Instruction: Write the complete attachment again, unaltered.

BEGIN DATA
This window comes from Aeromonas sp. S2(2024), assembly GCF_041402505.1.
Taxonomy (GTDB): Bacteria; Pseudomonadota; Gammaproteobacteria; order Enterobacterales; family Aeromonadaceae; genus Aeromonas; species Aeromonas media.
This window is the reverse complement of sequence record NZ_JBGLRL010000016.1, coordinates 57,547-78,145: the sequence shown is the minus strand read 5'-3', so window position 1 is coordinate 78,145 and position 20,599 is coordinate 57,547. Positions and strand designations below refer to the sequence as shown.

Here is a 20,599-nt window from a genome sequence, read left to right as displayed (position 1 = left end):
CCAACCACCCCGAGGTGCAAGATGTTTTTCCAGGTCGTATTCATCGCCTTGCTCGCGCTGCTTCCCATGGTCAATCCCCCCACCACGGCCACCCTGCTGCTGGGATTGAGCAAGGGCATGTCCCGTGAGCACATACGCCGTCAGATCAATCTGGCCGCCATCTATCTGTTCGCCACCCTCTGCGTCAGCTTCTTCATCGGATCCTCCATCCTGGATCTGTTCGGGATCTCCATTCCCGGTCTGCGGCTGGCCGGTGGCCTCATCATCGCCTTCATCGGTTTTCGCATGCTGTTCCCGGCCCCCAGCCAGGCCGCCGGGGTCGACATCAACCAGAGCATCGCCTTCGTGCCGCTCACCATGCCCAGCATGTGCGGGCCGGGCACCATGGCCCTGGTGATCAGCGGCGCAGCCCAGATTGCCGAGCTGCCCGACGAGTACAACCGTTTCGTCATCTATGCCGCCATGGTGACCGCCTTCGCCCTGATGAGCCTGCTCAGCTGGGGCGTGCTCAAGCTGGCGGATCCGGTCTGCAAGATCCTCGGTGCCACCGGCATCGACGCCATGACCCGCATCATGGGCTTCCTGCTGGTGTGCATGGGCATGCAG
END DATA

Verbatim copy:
This window comes from Aeromonas sp. S2(2024), assembly GCF_041402505.1.
Taxonomy (GTDB): Bacteria; Pseudomonadota; Gammaproteobacteria; order Enterobacterales; family Aeromonadaceae; genus Aeromonas; species Aeromonas media.
This window is the reverse complement of sequence record NZ_JBGLRL010000016.1, coordinates 57,547-78,145: the sequence shown is the minus strand read 5'-3', so window position 1 is coordinate 78,145 and position 20,599 is coordinate 57,547. Positions and strand designations below refer to the sequence as shown.

Here is a 20,599-nt window from a genome sequence, read left to right as displayed (position 1 = left end):
CCAACCACCCCGAGGTGCAAGATGTTTTTCCAGGTCGTATTCATCGCCTTGCTCGCGCTGCTTCCCATGGTCAATCCCCCCACCACGGCCACCCTGCTGCTGGGATTGAGCAAGGGCATGTCCCGTGAGCACATACGCCGTCAGATCAATCTGGCCGCCATCTATCTGTTCGCCACCCTCTGCGTCAGCTTCTTCATCGGATCCTCCATCCTGGATCTGTTCGGGATCTCCATTCCCGGTCTGCGGCTGGCCGGTGGCCTCATCATCGCCTTCATCGGTTTTCGCATGCTGTTCCCGGCCCCCAGCCAGGCCGCCGGGGTCGACATCAACCAGAGCATCGCCTTCGTGCCGCTCACCATGCCCAGCATGTGCGGGCCGGGCACCATGGCCCTGGTGATCAGCGGCGCAGCCCAGATTGCCGAGCTGCCCGACGAGTACAACCGTTTCGTCATCTATGCCGCCATGGTGACCGCCTTCGCCCTGATGAGCCTGCTCAGCTGGGGCGTGCTCAAGCTGGCGGATCCGGTCTGCAAGATCCTCGGTGCCACCGGCATCGACGCCATGACCCGCATCATGGGCTTCCTGCTGGTGTGCATGGGCATGCAG